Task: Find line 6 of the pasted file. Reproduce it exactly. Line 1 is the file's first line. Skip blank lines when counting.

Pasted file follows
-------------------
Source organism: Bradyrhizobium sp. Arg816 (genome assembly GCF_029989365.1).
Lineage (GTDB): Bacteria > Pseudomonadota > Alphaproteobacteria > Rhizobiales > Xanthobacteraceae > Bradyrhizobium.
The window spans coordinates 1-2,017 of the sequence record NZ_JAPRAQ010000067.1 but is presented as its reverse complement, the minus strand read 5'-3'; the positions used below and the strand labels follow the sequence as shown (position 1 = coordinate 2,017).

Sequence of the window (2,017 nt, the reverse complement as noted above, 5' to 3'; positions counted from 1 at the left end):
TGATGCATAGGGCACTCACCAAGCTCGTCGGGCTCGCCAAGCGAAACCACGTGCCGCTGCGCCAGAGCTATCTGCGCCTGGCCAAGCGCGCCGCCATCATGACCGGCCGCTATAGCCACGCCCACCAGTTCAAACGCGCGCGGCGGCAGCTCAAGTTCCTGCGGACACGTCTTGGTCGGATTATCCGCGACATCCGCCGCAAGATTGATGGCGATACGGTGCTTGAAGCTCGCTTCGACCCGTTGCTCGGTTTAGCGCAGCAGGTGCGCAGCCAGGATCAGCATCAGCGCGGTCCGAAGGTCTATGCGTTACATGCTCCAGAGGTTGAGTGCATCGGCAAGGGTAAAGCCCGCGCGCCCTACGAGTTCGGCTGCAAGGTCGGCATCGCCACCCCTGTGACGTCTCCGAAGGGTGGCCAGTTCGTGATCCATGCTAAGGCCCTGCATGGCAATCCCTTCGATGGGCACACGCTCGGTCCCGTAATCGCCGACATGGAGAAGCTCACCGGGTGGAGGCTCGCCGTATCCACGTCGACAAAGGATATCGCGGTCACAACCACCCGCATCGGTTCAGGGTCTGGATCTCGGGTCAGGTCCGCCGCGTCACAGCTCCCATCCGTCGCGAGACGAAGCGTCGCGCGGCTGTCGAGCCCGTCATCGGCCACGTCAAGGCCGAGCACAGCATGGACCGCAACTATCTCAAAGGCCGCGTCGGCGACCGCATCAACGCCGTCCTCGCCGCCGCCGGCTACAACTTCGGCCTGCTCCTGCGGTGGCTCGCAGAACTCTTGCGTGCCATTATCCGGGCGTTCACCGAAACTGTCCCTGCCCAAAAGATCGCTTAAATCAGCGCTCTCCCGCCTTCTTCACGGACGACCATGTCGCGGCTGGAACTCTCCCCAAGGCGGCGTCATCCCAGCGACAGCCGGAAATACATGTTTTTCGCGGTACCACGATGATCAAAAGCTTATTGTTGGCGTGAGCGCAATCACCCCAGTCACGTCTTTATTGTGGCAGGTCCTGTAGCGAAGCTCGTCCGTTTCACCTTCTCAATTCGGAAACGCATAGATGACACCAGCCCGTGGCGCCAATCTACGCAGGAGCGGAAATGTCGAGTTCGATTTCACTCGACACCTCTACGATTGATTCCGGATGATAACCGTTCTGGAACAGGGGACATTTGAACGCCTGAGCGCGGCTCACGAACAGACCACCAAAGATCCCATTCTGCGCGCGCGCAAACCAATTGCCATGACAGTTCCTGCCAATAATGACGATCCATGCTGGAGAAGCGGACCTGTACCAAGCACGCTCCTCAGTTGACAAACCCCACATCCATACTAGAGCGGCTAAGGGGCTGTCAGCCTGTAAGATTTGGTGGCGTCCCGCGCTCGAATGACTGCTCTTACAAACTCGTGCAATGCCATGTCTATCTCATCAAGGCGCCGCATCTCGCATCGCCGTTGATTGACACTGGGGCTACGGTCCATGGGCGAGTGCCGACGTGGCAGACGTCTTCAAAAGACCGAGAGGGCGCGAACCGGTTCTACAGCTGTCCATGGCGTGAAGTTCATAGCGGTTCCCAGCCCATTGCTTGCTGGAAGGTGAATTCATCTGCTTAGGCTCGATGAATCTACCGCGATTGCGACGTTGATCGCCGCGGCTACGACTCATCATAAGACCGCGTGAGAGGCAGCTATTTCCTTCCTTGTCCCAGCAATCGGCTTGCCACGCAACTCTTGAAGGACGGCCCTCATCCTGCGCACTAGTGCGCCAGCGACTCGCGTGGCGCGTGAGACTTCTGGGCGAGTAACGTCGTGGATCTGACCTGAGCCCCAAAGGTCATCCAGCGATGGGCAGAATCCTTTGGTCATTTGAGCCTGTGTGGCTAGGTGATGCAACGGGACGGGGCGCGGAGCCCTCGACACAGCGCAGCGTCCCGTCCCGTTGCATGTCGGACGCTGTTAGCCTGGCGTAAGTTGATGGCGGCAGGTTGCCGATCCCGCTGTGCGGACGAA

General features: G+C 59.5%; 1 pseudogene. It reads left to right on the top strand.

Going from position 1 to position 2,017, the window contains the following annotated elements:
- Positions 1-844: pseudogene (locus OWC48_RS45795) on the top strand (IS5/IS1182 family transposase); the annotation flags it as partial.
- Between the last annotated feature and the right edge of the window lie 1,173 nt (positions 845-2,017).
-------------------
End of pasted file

General features: G+C 59.5%; 1 pseudogene. It reads left to right on the top strand.